Congenital myasthenic syndromes in 2012

Research output: Contribution to journalReview article

30 Scopus citations


Congenital myasthenic syndromes (CMS) represent a heterogeneous group of disorders in which the safety margin of neuromuscular transmission is compromised by one or more specific mechanisms. Clinical, electrophysiologic, and morphologic studies have paved the way for detecting CMS-related mutations in proteins residing in the nerve terminal, the synaptic basal lamina, or in the postsynaptic region of the motor endplate. The disease proteins identified to date include the acetylcholine receptor, acetylcholinesterase, choline acetyltransferase, rapsyn, and Na v1.4, muscle-specific kinase, agrin, β2-laminin, downstream of tyrosine kinase 7, and glutamine-fructose-6- phosphate transaminase 1. Analysis of electrophysiologic and biochemical properties of mutant proteins expressed in heterologous systems have contributed crucially to defining the molecular consequences of the observed mutations and have resulted in improved therapy of most CMS.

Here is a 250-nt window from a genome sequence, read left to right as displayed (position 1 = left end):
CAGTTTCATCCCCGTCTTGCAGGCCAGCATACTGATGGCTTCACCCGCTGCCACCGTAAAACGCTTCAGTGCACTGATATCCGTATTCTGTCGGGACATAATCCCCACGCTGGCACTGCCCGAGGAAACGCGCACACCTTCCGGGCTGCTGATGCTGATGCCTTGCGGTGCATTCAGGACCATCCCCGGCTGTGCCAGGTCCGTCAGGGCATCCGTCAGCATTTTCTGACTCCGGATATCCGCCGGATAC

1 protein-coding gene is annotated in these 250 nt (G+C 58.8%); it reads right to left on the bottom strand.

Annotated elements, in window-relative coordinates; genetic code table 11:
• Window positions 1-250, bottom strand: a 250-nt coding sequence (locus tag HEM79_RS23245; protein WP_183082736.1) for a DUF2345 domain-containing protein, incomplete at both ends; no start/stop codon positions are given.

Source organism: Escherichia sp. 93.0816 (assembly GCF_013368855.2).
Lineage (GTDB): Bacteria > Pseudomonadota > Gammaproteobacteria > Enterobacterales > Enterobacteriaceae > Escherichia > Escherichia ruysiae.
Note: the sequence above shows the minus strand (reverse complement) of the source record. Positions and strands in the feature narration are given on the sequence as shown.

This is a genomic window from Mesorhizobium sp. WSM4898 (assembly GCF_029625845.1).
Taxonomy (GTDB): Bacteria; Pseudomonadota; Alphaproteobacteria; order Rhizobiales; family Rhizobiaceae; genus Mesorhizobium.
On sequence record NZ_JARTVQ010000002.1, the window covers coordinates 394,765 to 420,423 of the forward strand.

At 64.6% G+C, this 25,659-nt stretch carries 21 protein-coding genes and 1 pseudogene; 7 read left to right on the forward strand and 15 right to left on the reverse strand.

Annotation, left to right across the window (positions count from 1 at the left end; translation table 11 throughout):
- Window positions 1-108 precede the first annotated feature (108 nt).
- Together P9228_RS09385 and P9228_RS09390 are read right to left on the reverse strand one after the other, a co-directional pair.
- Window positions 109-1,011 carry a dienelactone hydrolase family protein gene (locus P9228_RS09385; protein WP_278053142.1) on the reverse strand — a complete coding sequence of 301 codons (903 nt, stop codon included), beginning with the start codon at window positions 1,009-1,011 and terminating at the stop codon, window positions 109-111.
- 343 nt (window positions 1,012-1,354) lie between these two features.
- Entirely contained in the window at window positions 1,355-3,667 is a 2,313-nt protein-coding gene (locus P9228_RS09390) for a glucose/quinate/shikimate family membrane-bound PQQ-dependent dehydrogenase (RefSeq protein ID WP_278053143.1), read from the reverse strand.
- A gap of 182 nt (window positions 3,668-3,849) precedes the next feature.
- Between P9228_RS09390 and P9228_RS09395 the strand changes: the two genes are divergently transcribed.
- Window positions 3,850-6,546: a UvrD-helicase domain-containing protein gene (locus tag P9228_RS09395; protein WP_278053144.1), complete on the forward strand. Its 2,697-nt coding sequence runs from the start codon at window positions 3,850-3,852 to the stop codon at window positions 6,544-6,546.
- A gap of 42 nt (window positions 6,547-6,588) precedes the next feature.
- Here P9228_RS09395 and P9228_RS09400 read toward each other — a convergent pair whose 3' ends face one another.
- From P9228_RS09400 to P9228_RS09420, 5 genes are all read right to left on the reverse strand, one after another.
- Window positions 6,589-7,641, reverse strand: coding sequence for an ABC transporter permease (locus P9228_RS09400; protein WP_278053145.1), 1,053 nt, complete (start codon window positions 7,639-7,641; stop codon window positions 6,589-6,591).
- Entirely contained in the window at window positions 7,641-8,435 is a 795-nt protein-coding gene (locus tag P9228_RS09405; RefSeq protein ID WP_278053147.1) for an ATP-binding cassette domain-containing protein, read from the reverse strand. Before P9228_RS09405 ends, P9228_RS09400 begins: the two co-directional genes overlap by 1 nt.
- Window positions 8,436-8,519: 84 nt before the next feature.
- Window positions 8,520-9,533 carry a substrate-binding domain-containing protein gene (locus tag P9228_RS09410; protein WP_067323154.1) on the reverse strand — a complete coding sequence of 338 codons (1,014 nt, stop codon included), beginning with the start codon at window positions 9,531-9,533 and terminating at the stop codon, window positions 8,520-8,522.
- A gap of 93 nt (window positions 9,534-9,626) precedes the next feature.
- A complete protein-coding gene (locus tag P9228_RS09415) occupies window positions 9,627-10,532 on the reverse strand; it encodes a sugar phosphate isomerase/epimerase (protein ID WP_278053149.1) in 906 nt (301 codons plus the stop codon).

Original languageEnglish (US)
Pages (from-to)92-101
Number of pages10
JournalCurrent neurology and neuroscience reports
Issue number1
StatePublished - Feb 1 2012



  • Acetylcholine receptor (AChR)
  • Agrin
  • Choline acetyltransferase
  • ColQ
  • Congenital myasthenic syndrome
  • Dok-7
  • EMG
  • Escobar syndrome
  • GFPT1
  • MuSK
  • Neuromuscular junction
  • Rapsyn
  • β2-laminin

ASJC Scopus subject areas

  • Neuroscience(all)
  • Clinical Neurology

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